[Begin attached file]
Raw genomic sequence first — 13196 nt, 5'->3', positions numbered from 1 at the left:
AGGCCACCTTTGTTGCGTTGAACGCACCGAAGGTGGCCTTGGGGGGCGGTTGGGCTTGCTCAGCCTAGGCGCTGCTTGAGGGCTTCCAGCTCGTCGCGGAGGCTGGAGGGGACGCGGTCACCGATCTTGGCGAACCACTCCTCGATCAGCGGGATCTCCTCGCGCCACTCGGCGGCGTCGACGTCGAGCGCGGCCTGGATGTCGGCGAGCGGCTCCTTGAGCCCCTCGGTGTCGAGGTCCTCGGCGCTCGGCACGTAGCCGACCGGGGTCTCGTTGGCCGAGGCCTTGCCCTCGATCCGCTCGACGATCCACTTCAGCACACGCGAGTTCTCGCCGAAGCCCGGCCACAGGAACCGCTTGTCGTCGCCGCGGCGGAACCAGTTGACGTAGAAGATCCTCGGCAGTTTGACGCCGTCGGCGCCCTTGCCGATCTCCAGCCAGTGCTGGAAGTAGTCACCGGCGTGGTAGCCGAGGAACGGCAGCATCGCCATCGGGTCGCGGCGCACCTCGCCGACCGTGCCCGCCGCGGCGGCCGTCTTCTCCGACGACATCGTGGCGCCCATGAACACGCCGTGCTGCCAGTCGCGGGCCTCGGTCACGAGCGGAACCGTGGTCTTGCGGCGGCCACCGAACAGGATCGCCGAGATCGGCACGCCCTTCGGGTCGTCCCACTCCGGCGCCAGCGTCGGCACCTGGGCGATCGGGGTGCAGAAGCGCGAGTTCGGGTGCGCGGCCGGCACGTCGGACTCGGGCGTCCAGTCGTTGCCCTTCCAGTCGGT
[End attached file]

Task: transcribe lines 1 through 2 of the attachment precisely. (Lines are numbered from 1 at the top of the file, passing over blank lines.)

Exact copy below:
Raw genomic sequence first — 13196 nt, 5'->3', positions numbered from 1 at the left:
AGGCCACCTTTGTTGCGTTGAACGCACCGAAGGTGGCCTTGGGGGGCGGTTGGGCTTGCTCAGCCTAGGCGCTGCTTGAGGGCTTCCAGCTCGTCGCGGAGGCTGGAGGGGACGCGGTCACCGATCTTGGCGAACCACTCCTCGATCAGCGGGATCTCCTCGCGCCACTCGGCGGCGTCGACGTCGAGCGCGGCCTGGATGTCGGCGAGCGGCTCCTTGAGCCCCTCGGTGTCGAGGTCCTCGGCGCTCGGCACGTAGCCGACCGGGGTCTCGTTGGCCGAGGCCTTGCCCTCGATCCGCTCGACGATCCACTTCAGCACACGCGAGTTCTCGCCGAAGCCCGGCCACAGGAACCGCTTGTCGTCGCCGCGGCGGAACCAGTTGACGTAGAAGATCCTCGGCAGTTTGACGCCGTCGGCGCCCTTGCCGATCTCCAGCCAGTGCTGGAAGTAGTCACCGGCGTGGTAGCCGAGGAACGGCAGCATCGCCATCGGGTCGCGGCGCACCTCGCCGACCGTGCCCGCCGCGGCGGCCGTCTTCTCCGACGACATCGTGGCGCCCATGAACACGCCGTGCTGCCAGTCGCGGGCCTCGGTCACGAGCGGAACCGTGGTCTTGCGGCGGCCACCGAACAGGATCGCCGAGATCGGCACGCCCTTCGGGTCGTCCCACTCCGGCGCCAGCGTCGGCACCTGGGCGATCGGGGTGCAGAAGCGCGAGTTCGGGTGCGCGGCCGGCACGTCGGACTCGGGCGTCCAGTCGTTGCCCTTCCAGTCGGT